CS 254 — Computational Complexity — Winter 2014

[general info]  [lecture notes] [homeworks] [midterm and project]

what's new

general information

Instructor: Luca Trevisan, Gates 474, Tel. 650 723-8879, email trevisan at stanford dot edu

TA: TongKe Xue email tkxue at stanford dot edu

Classes are Tuesdays and Thursdays, 2:15-3:30, Gates B12

Office hours:

References: the main reference for the course will be lecture notes. New lecture notes will be distributed after each lecture. A recommended textbook is

Another very good book, which covers only part of the topics of the course is About this course: Computational Complexity theory looks at the computational resources (time, memory, communication, ...) needed to solve computational problems that we care about, and it is especially concerned with the distinction between "tractable" problems, that we can solve with reasonable amount of resources, and "intractable" problems, that are beyond the power of existing, or conceivable, computers. It also looks at the trade-offs and relationships between different "modes" of computation (what if we use randomness, what if we are happy with approximate, rather than exact, solutions, what if we are happy with a program that works only for most possible inputs, rather than being universally correct, and so on). 

This course will roughly be divided into two parts: we will start with "basic" and "classical" material about time, space, P versus NP, polynomial hierarchy and so on, including  moderately modern and advanced material, such as the power of randomized algorithm, the complexity of counting problems, and the average-case complexity of problems. In the second part, we will focus on more research oriented material, to be chosen among: (i)  PCP and hardness of approximation; (ii) lower bounds for proofs and circuits; and (iii) derandomization and average-case complexity; (iv) quantum complexity theory.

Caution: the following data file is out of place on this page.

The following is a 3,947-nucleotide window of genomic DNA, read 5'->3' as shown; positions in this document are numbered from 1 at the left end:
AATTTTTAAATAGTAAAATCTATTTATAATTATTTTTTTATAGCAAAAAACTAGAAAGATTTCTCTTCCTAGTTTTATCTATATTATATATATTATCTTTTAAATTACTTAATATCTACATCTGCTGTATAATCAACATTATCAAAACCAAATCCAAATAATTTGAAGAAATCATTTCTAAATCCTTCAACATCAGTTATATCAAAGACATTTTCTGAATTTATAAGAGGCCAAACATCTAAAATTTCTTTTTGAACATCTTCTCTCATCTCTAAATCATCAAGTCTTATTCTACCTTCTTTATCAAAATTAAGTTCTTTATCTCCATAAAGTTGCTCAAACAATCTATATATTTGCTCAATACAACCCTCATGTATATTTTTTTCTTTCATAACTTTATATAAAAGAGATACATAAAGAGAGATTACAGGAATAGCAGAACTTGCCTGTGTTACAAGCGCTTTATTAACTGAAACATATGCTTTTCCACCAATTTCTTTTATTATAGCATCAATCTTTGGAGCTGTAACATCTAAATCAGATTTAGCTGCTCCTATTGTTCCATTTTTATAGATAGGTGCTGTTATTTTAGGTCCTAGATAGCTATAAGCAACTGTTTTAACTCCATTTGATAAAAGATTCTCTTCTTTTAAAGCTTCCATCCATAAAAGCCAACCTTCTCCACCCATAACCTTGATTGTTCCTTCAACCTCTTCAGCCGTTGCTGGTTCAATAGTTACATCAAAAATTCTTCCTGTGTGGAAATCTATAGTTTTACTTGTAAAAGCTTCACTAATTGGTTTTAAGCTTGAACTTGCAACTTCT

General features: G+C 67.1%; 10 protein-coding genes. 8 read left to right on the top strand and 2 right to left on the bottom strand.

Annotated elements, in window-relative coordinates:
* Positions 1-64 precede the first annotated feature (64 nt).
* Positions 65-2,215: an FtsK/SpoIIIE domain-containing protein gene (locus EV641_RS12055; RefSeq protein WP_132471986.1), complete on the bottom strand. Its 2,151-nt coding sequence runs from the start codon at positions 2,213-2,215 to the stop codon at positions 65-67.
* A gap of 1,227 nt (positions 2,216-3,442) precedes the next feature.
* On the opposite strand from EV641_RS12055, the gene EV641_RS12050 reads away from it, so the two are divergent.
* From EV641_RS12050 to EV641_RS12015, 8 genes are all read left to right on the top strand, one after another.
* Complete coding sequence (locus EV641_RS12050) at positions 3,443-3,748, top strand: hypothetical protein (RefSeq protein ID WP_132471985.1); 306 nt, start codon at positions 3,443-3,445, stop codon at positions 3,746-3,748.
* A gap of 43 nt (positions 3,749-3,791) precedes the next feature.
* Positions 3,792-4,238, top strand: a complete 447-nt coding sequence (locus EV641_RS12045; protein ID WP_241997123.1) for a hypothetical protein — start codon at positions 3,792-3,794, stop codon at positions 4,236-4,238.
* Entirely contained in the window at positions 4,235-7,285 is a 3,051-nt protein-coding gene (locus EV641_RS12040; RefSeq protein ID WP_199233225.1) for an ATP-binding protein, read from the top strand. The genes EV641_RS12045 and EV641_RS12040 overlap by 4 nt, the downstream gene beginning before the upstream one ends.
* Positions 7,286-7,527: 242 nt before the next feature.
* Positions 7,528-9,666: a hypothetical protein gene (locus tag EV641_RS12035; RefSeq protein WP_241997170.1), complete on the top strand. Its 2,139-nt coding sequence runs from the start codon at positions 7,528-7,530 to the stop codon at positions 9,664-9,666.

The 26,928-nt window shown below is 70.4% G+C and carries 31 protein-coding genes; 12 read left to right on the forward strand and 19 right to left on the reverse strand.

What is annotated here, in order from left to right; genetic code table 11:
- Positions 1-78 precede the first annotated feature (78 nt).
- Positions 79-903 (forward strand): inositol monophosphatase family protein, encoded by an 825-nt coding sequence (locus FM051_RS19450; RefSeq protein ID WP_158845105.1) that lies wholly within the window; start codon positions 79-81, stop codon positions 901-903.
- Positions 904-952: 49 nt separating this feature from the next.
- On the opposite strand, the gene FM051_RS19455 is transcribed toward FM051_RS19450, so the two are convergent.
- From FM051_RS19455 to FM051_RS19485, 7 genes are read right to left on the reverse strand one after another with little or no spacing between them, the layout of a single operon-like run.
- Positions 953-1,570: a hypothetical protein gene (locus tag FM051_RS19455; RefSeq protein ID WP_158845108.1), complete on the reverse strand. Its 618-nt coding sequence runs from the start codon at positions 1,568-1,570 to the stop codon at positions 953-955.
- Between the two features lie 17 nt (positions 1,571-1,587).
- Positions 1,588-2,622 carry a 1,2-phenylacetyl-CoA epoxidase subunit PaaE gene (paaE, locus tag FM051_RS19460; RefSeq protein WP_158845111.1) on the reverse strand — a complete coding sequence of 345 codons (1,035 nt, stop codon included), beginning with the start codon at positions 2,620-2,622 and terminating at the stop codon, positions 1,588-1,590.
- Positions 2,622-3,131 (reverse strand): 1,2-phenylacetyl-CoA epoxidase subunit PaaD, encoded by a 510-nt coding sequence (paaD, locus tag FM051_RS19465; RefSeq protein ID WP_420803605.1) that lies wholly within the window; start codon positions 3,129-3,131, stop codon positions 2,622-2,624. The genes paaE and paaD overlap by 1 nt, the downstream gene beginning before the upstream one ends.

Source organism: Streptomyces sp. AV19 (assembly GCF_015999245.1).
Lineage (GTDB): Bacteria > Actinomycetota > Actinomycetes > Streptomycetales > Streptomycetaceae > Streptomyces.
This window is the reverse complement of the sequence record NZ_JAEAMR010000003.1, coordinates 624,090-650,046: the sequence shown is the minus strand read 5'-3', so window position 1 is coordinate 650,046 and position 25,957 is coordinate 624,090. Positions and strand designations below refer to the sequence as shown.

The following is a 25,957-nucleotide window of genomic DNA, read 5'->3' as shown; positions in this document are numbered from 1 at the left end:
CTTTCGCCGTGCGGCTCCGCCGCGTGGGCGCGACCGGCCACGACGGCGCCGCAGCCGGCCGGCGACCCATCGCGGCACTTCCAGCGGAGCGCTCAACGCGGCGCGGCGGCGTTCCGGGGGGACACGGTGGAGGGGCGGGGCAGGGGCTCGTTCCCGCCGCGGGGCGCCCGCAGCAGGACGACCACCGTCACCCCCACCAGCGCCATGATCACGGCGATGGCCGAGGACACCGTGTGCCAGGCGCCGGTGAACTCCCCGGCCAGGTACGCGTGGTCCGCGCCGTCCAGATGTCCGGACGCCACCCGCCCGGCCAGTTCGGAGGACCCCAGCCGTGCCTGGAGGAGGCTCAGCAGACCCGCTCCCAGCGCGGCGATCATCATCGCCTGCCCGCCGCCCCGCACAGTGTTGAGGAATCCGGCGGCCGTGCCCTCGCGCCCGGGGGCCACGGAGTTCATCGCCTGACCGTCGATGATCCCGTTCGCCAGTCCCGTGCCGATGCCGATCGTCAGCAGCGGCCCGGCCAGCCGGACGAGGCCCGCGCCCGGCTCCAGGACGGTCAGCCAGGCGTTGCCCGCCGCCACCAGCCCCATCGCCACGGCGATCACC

There are at least two goals to this course. One is to demonstrate the surprising connections between computational problems that can be discovered by thinking abstractly about computations: this includes relations between learning theory and average-case complexity, the Nisan-Wigderson approach to turn intractability results into algorithms, the connection, exploited in PCP theory, between efficiency of proof-checking and complexity of approximation, and so on. The other goal is to use complexity theory as an "excuse" to learn about several tools of broad applicability in computer science such as expander graphs, discrete Fourier analysis, learning, and so on.

classes and lecture notes

    past classes

    1. Introduction. [pdf notes]
    2. Search and decision problems, hierarchy theorems. [pdf notes]
    3. Boolean circuits and NP-completeness, relativization. [pdf notes] (notes on relativizations will appear in the notes of Lecture 4)
    4. P versus NP relative to a random oracle, BPP, Adleman's theorem [pdf notes]
    5. Polynomial hierarchy, BPP in Sigma-2, Karp-Lipton. [pdf notes]
    6. Kannan's theorem, counting problems [pdf notes]
    7. Approximate counting, Valiant-Vazirani [pdf notes]
    8. Average-case complexity: definitions [pdf notes]
    9. Average-case complexity: NP-completeness [pdf notes]
    10. Pseudorandomness and derandomization [pdf notes]
    11. Parity is not in AC0: proof with polynomials [pdf notes]
    12. Parity is not in AC0: proof with the switching lemma [pdf notes]
    13. Natureal proofs. Notes in preparation, meanwhile you can check out these references: [Tim Gowers on Natural Proofs], [Luca on Natural Proofs], [Luca on Ryan's lower bound]
    14. Quantum computing: the model. Notes in preparation. Meanwhile you can read Section 1 (skipping 1.4) of [these notes]
    15. The PCP model. Notes in preparation, meanwhile (and for the next three lecture) a good reference is this paper of Radhakrishnan and Sudan
    16. Dinur's proof: amplification

    the tentative plan


  1. homework 1
  2. homework 2
  3. homework 3
  4. homework 4
  5. homework 5